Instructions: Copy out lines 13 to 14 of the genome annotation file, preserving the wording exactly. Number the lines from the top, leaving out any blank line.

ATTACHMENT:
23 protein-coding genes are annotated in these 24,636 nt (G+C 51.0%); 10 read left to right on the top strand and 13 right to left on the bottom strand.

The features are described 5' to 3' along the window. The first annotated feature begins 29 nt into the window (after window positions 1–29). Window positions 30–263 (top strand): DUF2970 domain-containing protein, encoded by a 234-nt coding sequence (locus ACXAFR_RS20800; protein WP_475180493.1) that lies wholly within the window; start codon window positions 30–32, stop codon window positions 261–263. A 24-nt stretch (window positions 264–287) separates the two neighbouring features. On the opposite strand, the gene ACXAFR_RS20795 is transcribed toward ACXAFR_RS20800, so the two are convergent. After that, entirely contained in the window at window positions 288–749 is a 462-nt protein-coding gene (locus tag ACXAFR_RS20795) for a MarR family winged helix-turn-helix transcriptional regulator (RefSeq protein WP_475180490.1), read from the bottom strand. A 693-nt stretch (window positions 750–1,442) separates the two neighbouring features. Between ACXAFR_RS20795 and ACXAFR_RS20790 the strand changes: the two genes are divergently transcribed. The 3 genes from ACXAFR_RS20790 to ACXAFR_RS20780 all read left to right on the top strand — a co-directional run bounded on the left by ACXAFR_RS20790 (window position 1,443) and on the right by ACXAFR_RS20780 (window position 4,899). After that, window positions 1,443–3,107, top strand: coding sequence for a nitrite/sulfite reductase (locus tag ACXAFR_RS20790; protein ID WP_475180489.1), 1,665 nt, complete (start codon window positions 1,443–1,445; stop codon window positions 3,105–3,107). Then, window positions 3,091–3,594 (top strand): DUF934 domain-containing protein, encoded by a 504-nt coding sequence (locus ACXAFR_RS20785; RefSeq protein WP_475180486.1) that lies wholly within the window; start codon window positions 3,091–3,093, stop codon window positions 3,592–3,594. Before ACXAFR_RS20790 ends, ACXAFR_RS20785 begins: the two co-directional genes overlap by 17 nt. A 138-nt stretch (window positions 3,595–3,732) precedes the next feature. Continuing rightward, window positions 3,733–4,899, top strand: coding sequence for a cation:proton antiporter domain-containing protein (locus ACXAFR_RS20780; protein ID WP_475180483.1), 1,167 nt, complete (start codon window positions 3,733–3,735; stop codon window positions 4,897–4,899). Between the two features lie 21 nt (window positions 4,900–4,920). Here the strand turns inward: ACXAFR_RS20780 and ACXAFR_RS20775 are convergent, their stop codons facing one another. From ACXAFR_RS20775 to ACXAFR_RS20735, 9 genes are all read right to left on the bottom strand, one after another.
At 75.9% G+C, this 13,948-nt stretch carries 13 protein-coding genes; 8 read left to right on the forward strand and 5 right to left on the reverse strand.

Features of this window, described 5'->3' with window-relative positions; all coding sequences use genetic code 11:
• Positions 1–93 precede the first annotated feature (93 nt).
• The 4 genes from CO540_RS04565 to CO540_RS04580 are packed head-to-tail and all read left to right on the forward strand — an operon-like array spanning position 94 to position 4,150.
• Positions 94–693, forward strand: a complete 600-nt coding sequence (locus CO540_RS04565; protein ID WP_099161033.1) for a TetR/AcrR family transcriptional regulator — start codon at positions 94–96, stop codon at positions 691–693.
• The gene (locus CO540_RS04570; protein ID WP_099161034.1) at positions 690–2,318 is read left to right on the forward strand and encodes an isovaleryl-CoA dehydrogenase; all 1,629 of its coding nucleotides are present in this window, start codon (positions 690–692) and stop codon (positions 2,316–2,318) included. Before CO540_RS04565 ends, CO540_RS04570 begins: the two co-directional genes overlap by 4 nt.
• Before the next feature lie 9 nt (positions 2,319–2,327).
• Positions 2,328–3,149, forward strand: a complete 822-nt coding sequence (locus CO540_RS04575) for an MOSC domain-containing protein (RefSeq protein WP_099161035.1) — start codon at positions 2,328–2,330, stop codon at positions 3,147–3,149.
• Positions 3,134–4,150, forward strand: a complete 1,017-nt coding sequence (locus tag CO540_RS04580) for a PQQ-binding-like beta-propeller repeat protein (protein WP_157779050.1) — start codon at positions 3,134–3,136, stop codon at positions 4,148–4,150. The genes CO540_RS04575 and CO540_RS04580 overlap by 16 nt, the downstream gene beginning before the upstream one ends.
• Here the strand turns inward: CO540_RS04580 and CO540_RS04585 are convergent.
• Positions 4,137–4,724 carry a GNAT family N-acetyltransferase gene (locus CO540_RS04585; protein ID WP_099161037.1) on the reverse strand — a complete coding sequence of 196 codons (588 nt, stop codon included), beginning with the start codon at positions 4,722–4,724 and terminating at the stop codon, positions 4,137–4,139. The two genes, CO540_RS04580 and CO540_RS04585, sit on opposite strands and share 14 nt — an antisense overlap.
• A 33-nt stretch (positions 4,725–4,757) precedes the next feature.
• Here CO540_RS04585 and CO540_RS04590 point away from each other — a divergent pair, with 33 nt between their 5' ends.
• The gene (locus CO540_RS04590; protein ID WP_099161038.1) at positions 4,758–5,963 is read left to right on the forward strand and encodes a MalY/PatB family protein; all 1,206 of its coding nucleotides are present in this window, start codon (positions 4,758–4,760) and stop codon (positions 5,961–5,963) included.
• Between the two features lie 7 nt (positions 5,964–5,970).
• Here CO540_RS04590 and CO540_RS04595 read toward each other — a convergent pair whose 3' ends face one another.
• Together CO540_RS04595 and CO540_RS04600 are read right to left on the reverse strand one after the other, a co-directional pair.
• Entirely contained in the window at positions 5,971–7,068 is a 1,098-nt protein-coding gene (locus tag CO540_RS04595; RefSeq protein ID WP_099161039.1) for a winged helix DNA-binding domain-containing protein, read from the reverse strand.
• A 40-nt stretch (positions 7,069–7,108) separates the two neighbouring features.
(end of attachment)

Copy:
• Positions 4,137–4,724 carry a GNAT family N-acetyltransferase gene (locus CO540_RS04585; protein ID WP_099161037.1) on the reverse strand — a complete coding sequence of 196 codons (588 nt, stop codon included), beginning with the start codon at positions 4,722–4,724 and terminating at the stop codon, positions 4,137–4,139. The two genes, CO540_RS04580 and CO540_RS04585, sit on opposite strands and share 14 nt — an antisense overlap.
• A 33-nt stretch (positions 4,725–4,757) precedes the next feature.